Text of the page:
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The effects of olanzapine, risperidone, and haloperidol on plasma prolactin levels in patients with schizophrenia.
Clin Ther. 2000 Sep; 22(9):1085-96.CT

Abstract

BACKGROUND

There is relatively little comparative information on elevations in plasma prolactin level (PRL) with conventional versus novel antipsychotic agents.

OBJECTIVE

This paper examines the comparative effects on PRL of olanzapine, risperidone, and haloperidol based on data from 3 multicenter, double-blind, randomized clinical trials. Magnitude of response, dose dependency, time course, effects of sex and age, and response to switching from haloperidol to olanzapine are assessed.

METHODS

The effects of olanzapine, risperidone, and haloperidol on PRL were assessed in patients with schizophrenia or related psychoses participating in 3 double-blind clinical trials: (1) a 6-week acute trial comparing olanzapine 5 to 20 mg/d (n = 1,336) and haloperidol 5 to 20 mg/d (n = 660), with a 1-year, open-label olanzapine extension for responders; (2) a 54-week study comparing olanzapine 5 to 20 mg/d (n = 21), risperidone 4 to 10 mg/d (n = 21), and haloperidol 5 to 20 mg/d (n = 23) in early illness; and (3) a 28-week study comparing olanzapine 10 to 20 mg/d (n = 172) and risperidone 4 to 12 mg/d (n = 167).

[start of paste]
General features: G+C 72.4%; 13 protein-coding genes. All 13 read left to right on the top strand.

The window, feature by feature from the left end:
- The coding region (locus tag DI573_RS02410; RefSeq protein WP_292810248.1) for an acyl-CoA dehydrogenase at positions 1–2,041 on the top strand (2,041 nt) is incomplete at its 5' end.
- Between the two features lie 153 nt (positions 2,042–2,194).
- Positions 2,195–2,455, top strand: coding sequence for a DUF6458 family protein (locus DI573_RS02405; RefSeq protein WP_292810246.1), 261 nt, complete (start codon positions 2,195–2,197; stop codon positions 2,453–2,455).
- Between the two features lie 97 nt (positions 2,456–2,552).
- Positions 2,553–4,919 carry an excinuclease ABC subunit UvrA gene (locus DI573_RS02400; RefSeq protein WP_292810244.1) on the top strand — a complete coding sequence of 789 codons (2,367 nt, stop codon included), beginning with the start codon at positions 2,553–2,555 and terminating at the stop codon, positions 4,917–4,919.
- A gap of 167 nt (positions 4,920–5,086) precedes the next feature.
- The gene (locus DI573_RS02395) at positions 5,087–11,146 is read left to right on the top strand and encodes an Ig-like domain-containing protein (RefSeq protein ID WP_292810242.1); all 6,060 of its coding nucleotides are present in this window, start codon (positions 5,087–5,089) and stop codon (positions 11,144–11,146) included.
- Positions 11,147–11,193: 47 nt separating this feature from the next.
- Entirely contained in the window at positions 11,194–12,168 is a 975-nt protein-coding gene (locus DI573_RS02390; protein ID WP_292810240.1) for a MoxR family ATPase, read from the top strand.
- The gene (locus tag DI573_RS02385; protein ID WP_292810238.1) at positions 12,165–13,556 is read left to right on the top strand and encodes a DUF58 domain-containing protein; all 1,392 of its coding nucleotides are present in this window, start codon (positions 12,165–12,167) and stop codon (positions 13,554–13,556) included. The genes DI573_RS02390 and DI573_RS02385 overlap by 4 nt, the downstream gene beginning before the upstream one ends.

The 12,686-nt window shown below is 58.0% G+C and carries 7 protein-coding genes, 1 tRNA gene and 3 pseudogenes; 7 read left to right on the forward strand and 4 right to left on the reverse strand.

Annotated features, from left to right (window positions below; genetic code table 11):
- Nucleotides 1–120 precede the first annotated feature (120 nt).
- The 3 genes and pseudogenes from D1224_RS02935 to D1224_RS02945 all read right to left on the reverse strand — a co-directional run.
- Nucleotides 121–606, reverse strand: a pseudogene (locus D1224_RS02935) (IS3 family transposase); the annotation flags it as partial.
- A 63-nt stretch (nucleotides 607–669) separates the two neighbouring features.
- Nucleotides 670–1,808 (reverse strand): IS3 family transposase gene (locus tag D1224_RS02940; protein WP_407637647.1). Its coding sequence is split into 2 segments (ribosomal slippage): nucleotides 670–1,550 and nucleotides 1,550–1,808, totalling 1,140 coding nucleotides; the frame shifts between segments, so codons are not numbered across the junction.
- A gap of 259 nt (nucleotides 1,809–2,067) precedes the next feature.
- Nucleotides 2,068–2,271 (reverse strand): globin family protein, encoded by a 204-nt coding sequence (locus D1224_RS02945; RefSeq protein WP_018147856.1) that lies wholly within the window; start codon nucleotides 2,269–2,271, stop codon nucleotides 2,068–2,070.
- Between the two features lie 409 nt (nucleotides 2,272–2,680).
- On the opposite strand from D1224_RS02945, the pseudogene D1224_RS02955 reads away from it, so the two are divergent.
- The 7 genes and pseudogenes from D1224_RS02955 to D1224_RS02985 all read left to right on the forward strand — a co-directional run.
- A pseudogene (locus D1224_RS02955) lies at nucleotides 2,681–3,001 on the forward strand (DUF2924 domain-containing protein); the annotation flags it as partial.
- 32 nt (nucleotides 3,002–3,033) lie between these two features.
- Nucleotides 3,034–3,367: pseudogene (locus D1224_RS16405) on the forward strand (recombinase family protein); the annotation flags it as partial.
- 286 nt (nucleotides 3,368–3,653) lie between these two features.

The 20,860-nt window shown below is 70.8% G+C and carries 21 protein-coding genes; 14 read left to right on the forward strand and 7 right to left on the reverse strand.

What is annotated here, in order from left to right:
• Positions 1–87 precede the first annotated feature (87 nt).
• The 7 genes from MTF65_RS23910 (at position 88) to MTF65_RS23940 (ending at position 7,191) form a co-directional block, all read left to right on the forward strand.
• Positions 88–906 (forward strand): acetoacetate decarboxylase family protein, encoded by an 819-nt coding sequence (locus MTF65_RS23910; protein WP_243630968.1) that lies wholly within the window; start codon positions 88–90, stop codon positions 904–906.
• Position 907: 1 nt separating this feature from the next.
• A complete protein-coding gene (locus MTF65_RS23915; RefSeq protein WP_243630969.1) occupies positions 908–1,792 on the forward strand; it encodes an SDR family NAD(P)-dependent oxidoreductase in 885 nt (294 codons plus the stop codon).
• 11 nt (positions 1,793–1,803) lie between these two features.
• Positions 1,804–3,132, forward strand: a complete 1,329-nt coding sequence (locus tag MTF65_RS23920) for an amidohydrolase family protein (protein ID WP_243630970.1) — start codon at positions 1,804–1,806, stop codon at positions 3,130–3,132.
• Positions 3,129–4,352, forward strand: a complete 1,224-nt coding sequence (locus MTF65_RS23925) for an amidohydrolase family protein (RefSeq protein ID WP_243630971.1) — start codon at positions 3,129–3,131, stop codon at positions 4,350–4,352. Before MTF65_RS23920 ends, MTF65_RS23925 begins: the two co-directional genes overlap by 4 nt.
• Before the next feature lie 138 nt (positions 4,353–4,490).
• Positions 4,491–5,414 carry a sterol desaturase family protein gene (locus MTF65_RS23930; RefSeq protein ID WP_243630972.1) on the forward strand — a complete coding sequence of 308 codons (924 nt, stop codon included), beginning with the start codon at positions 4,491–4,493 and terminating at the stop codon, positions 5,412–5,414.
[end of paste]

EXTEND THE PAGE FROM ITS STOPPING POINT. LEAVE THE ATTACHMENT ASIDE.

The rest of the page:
RESULTS

PRL elevations were significantly greater with risperidone than with either olanzapine or haloperidol in study 2. and significantly greater than with olanzapine in study 3 (all, P < 0.001). PRL elevations were significantly greater with haloperidol than with olanzapine in study 1 (P < 0.001). A dose-response relationship was not consistently confirmed with any of the drug treatments. Risperidone-associated PRL elevations peaked relatively early in treatment. In haloperidol- and risperidone-treated patients, the mean change in PRL was greater in women than in men. PRL decreased significantly when treatment was switched from haloperidol to olanzapine.

CONCLUSIONS

This side-by-side analysis of 3 independent studies suggests that with the 3 antipsychotic drugs studied, PRL is elevated moderately by olanzapine (mean change, 1-4 ng/mL), intermediately by haloperidol (mean change, approximately 17 ng/mL), and strongly by risperidone (mean change, 45-80 ng/mL). No consistent dose-response relationship was observed, and the time course and sex-dependency of the response differed between the 3 agents. Patients with haloperidol-induced hyperprolactinemia may benefit from a switch to olanzapine. Long-term studies examining the health consequences of chronic hyperprolactinemia during antipsychotic treatment are needed.

Authors+Show Affiliations

Lilly Research Laboratories, Eli Lilly and Company, Eli Corporate Center, Indianapolis, Indiana 46285 USA. David_Stacy@lilly.comNo affiliation info availableNo affiliation info availableNo affiliation info available

Pub Type(s)

Journal Article
Meta-Analysis

Language

eng

PubMed ID

11048906

Citation

David, S R., et al. "The Effects of Olanzapine, Risperidone, and Haloperidol On Plasma Prolactin Levels in Patients With Schizophrenia." Clinical Therapeutics, vol. 22, no. 9, 2000, pp. 1085-96.
David SR, Taylor CC, Kinon BJ, et al. The effects of olanzapine, risperidone, and haloperidol on plasma prolactin levels in patients with schizophrenia. Clin Ther. 2000;22(9):1085-96.